Apple to refresh iPod line, say analysts

An iTunes subscription plan and new MacBooks are both outside bets

Apple Inc. will refresh its iPod line on Tuesday at an event in San Francisco, but it is unclear whether the company will spring anything else on customers, analysts said today.

The event, which Apple has touted with the tag line "Let's Rock" in invitations to journalists and bloggers, will kick off at 1 p.m. EDT.

"We certainly have a good sense that it's a music event," said Michael Gartenberg, formerly an analyst at JupiterResearch and now a vice president of mobile strategy at JupiterMedia. "And the fall is traditionally when Apple has done a refresh of its iPod line."

Ezra Gottheil, an analyst at Technology Business Research Inc., seconded the music angle but was more specific. "They'll probably bring down the price of the iPod Touch to make it more appropriately priced in comparison with the iPhone," said Gottheil.

The iPod Touch is currently priced at $299 for the 8GB model, $399 for the 16GB and $499 for the 32GB device. The iPhone 3G, meanwhile, costs $199 for the 8GB model and $299 for the 16GB, although users are required to ink a two-year contract with AT&T Inc.

Gartenberg and Gottheil were hesitant to predict what Apple will unveil other than revamping the iPod line; most speculation has centered on a redesign of the iPod Nano.

"They may be able to talk about a subscription service for the iPod at this point," said Gottheil. "That would depend on whether they have been able to make deals with the labels."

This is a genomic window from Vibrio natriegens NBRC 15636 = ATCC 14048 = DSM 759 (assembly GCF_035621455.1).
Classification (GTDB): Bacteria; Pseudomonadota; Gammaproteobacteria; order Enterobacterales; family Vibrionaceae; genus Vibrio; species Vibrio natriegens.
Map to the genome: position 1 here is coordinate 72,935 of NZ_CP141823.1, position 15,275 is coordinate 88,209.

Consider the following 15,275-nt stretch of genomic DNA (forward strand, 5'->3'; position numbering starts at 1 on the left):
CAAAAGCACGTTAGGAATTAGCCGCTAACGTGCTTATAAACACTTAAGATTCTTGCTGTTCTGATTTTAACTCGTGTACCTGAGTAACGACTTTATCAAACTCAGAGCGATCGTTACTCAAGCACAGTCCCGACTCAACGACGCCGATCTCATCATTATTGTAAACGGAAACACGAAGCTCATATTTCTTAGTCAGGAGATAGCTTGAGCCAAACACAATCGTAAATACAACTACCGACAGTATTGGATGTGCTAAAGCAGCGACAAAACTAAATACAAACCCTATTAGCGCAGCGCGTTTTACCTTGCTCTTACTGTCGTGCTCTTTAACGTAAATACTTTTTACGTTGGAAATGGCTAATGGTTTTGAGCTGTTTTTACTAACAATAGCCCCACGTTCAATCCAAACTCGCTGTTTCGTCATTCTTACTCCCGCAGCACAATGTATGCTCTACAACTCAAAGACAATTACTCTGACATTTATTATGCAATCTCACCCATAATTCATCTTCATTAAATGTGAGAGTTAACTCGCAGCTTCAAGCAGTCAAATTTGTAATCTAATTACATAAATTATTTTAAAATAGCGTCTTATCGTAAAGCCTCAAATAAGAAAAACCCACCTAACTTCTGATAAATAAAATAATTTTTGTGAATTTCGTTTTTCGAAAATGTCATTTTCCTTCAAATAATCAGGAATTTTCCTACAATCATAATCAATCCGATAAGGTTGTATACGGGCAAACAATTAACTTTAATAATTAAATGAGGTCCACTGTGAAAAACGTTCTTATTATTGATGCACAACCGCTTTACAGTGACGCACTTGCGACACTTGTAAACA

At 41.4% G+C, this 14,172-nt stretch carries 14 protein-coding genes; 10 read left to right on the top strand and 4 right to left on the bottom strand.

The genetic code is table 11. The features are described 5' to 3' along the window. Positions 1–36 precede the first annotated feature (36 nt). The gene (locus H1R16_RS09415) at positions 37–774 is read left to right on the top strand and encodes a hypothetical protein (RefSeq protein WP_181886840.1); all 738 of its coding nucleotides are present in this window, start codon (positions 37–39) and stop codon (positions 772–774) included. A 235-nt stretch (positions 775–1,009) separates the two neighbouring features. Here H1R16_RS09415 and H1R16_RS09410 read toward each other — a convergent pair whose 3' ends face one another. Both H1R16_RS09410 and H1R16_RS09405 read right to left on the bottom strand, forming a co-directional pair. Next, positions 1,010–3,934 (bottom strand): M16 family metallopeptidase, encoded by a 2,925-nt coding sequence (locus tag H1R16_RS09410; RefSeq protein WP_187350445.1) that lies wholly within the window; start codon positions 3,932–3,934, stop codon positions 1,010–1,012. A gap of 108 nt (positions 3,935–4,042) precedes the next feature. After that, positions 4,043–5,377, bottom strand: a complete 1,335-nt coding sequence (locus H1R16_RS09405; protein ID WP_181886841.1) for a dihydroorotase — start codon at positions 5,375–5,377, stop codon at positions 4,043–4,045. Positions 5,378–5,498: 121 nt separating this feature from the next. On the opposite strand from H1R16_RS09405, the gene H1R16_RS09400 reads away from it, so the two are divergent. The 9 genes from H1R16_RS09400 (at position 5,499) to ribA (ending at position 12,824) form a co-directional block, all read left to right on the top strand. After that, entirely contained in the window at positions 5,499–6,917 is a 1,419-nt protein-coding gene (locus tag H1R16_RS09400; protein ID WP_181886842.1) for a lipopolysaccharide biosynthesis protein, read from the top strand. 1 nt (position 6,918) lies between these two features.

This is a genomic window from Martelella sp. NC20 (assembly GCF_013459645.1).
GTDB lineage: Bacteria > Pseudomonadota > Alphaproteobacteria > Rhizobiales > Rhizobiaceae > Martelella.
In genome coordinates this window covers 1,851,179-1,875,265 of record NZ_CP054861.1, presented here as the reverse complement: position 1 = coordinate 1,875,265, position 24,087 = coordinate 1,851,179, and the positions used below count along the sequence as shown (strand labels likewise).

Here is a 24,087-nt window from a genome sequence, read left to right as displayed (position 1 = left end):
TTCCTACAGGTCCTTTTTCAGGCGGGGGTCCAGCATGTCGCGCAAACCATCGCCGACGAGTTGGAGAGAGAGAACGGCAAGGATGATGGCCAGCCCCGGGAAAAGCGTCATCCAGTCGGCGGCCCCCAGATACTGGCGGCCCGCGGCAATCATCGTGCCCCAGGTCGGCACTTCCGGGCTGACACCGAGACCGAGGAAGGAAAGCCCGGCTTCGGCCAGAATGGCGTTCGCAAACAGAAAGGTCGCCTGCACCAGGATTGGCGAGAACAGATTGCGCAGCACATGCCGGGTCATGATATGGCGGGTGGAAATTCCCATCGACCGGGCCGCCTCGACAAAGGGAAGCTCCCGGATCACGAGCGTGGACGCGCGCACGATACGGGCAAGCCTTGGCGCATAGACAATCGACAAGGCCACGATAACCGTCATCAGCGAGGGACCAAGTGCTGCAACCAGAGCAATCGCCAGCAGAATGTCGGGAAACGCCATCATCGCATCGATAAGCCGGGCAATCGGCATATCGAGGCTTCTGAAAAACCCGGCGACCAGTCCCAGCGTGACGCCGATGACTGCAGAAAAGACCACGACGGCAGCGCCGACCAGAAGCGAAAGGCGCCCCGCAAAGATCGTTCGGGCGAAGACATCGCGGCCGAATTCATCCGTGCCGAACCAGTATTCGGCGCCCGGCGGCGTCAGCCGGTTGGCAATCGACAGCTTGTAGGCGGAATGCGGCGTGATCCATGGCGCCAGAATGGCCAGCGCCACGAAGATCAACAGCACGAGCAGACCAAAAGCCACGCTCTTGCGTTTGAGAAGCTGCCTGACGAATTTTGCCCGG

Talk of a flat-fee, unlimited-access plan for iTunes has surfaced before, most recently last May when the U.K.-based Financial Times reported that Apple had been in discussions with major music labels about such a plan, which would be tied to purchases of new iPods.

Both analysts acknowledged that if Apple limits tomorrow's announcements to the iPod, it risks underwhelming users, who have come to expect more than the usual from the company's launch events. "New iPods won't necessarily shake up the market in terms of expectations," said Gartenberg.

"They're basically working with a saturated market," added Gottheil. "There's really no trick that they can pull to change that."

Still, both Gartenberg and Gottheil gave Apple the benefit of the doubt, noting that computer and consumer electronics maker has a history of dropping bombshells. "They could announce something in the notebook field," said Gottheil, referring to Apple's MacBook and MacBook Pro lines, "though they have their back-to-school promotion running through next week." That promotion, which ends Sept. 15, offers customers rebates of up to $299 to put toward the purchase of an iPod Touch or iPod Nano after buying a qualifying Mac.

Apple has introduced other products at the same time it has announced changes to the iPod line, Gartenberg said. "They hinted last July that we'd be seeing new products this quarter," he noted.

When Apple released its second-quarter financials in July, Peter Oppenheimer, the company's chief financial officer, said that a "product transition" in the next quarter would significantly reduce its profit margin, talk that set off speculation that the company would have to debut some major redesigns of existing hardware or unveil something markedly different to actually affect its bottom line.

"Remember, it's still early September," said Gartenberg. "There's a lot of time between now and the end of the quarter."

"I still think that there's a significant notebook refresh coming later this fall after the back-to-school promotion ends," said Gottheil.

"The question is, will there be other things besides iPods that we'll see tomorrow?" Gartenberg said. "Will there be that 'Oh, one more thing' moment from Steve Jobs?"

Computerworld blogger Seth Weintraub has also tossed his predictions into the ring. Among them: the release of an iPhone/iPod Touch software update and the launch of iTunes 8, featuring a personal music recommendation system.

Copyright © 2008 IDG Communications, Inc.

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